From each of the included studies, we extracted information on the type of vaccination coverage intervention and study design; urban vs. rural setting; campaign vs. routine delivery; vaccination delivery platform; the baseline and endline coverage or incremental coverage, where applicable; the intervention costs and intervention cost per person exposed; and the incremental cost-effectiveness ratio. This information was extracted for each unique intervention or country in a study. For example, if a study analyzed two different interventions in two different countries, we extracted information related to each of the four observations.


Quality evaluation

We evaluated the methodological quality and risk of bias of included studies using the Consensus on Health Economic Criteria (CHEC) list [35]. We excluded the CHEC list items that were specific to modeling analyses, as our review focused on empirical analyses. For each of the relevant items on the checklist, we assigned studies a score of zero or one (Additional file 2) [35]. A score of “0” indicated that the selected element was not present in the article; “1” indicated the element was present.

Calculating incremental coverage

The primary outcomes of interest were the incremental costs and incremental changes in target population coverage associated with a coverage-improvement intervention, as compared to routine program performance. We calculated incremental coverage (defined as the percentage point change in vaccination coverage for the target group) based on the reported study design and outcomes. For studies that measured coverage at baseline and at the intervention conclusion, in both control (ctl) and intervention (int) groups (pre-post with control, including randomized control trials), incremental coverage was calculated as:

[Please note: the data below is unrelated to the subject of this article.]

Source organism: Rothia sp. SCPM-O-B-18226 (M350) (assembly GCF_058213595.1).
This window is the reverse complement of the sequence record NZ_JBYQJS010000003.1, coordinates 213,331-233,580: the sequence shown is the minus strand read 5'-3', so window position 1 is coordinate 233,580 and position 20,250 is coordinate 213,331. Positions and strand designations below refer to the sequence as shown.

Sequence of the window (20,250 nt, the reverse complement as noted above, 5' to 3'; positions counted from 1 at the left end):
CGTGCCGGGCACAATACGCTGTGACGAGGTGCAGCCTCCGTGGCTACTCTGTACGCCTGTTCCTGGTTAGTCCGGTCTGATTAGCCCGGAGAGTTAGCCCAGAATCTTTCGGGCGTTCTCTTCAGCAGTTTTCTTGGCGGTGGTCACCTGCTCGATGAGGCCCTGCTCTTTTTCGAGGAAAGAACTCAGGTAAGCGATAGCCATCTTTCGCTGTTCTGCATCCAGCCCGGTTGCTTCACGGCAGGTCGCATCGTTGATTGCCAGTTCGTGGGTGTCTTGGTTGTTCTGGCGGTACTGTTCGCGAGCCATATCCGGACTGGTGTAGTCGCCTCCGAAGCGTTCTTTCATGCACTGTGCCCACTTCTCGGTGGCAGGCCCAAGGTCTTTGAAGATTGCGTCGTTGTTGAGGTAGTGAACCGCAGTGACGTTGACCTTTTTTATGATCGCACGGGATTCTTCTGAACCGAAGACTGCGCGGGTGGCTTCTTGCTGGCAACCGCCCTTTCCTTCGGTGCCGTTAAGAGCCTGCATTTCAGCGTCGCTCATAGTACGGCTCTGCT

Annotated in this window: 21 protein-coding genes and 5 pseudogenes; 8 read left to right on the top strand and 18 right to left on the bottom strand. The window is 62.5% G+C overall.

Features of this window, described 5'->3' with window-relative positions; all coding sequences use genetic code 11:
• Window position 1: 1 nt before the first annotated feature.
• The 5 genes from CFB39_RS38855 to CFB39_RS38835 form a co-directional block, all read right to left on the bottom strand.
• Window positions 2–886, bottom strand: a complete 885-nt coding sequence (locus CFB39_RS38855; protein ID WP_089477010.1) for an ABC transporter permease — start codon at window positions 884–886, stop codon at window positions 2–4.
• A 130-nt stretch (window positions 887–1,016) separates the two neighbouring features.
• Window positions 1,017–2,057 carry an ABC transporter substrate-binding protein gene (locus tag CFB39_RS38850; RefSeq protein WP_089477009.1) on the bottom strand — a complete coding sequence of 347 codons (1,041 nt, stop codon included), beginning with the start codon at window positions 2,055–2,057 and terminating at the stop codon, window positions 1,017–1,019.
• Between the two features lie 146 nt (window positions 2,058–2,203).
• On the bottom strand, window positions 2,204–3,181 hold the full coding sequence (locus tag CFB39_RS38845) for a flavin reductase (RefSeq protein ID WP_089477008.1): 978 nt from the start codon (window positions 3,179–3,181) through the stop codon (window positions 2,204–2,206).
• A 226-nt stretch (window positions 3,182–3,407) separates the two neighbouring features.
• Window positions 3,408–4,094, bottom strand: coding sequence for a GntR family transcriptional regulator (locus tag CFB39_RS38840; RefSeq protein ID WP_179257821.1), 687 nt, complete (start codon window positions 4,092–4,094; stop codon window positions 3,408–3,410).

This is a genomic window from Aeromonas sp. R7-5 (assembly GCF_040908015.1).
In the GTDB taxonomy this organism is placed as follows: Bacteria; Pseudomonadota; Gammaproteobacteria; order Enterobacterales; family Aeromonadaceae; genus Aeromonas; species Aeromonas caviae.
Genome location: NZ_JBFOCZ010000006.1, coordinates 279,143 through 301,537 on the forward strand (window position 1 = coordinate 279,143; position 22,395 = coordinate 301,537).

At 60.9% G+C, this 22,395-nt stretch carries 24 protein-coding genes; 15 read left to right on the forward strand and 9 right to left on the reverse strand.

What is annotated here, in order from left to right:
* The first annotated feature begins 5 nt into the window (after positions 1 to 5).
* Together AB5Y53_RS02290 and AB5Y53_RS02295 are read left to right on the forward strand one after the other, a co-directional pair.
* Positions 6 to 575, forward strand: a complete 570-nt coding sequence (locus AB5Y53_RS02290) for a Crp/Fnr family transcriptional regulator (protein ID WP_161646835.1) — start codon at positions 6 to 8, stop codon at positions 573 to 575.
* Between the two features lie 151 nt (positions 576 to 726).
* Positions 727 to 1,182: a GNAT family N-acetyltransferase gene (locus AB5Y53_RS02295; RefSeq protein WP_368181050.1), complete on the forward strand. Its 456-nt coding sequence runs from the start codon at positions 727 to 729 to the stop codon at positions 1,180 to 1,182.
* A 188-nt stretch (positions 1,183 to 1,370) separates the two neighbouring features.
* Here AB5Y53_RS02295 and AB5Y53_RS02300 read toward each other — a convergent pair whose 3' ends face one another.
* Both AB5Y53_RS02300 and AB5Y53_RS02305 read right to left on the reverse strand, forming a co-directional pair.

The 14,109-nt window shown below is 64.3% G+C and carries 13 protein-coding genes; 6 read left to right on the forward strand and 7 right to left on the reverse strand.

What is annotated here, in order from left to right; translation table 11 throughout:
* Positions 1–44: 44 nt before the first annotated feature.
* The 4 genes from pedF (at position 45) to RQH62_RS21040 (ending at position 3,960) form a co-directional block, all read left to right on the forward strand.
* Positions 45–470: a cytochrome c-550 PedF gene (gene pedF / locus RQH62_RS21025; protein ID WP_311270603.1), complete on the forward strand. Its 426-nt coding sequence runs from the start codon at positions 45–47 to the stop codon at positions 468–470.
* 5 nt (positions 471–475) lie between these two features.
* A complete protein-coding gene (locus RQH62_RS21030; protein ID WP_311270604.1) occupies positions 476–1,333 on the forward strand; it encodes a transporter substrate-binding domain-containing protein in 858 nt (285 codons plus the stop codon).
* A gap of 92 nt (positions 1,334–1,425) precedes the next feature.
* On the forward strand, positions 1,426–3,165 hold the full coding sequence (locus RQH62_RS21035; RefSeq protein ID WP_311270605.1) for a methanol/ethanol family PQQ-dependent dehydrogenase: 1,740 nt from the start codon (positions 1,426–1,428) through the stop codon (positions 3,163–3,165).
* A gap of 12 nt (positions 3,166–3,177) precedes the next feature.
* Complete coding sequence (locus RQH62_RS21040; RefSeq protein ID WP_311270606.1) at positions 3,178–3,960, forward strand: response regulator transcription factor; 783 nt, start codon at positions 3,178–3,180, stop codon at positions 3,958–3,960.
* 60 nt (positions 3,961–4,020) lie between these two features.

$$ Incremental\ coverage=\left({Intervention\ coverage}_{int}-{Baseline\ coverage}_{int}\right)-\left({Intervention\ coverage}_{ctl}-{Baseline\ coverage}_{ctl}\right). $$

In studies which measured coverage only at the intervention conclusion (post-test with control), incremental coverage was calculated as:

$$ Incremental\ coverage=\left({Intervention\ coverage}_{int}-{Intervention\ coverage}_{ctl}\right) $$

In studies that measured coverage before and after the intervention without a control group (pre-post without control), incremental coverage was calculated as:

$$ Incremental\ coverage=\left({Intervention\ coverage}_{int}-{Baseline\ coverage}_{int}\right) $$

Calculating incremental intervention cost

For studies that measured costs at baseline and at the intervention conclusion, incremental intervention costs were calculated as:

$$ Incremental\ intervention\ cost=\left( Intervention\ cost- Baseline\ cost\right) $$

If studies included only incremental intervention costs, with no baseline costs stated, the stated intervention costs were listed. All costs were converted to 2017 USD using local inflation according to the consumer price index and local currency to USD exchange rates [36, 37].

Calculating incremental cost effectiveness ratios (ICERs)

ICERs were calculated as:

$$ ICER= Incremental\ intervention\ costs/\left( Incremental\ coverage\ast Population\ exposed\ to\ intervention\right) $$

Some studies evaluated interventions that combined multiple health services, some of which were not focused on immunization [38, 39]. The costs reported by these studies were not broken out by immunization activities vs. other areas. For these studies, the ICER assumes that the costs of all included interventions are attributable solely to increasing immunization coverage, while the incremental coverage benefit is specific to immunization.